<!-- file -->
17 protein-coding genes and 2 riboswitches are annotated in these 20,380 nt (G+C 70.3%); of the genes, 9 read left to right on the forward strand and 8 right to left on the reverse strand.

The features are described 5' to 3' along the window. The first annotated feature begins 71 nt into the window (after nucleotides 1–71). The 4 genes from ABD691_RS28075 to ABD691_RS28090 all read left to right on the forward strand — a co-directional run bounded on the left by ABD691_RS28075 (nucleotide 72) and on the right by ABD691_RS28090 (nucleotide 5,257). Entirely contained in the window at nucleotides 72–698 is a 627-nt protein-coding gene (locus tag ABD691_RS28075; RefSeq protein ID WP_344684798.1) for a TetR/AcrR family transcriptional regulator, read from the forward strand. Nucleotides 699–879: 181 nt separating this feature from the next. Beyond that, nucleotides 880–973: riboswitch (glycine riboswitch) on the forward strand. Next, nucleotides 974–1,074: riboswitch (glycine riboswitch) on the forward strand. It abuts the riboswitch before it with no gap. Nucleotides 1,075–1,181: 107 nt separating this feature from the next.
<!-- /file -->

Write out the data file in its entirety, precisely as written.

17 protein-coding genes and 2 riboswitches are annotated in these 20,380 nt (G+C 70.3%); of the genes, 9 read left to right on the forward strand and 8 right to left on the reverse strand.

The features are described 5' to 3' along the window. The first annotated feature begins 71 nt into the window (after nucleotides 1–71). The 4 genes from ABD691_RS28075 to ABD691_RS28090 all read left to right on the forward strand — a co-directional run bounded on the left by ABD691_RS28075 (nucleotide 72) and on the right by ABD691_RS28090 (nucleotide 5,257). Entirely contained in the window at nucleotides 72–698 is a 627-nt protein-coding gene (locus tag ABD691_RS28075; RefSeq protein ID WP_344684798.1) for a TetR/AcrR family transcriptional regulator, read from the forward strand. Nucleotides 699–879: 181 nt separating this feature from the next. Beyond that, nucleotides 880–973: riboswitch (glycine riboswitch) on the forward strand. Next, nucleotides 974–1,074: riboswitch (glycine riboswitch) on the forward strand. It abuts the riboswitch before it with no gap. Nucleotides 1,075–1,181: 107 nt separating this feature from the next.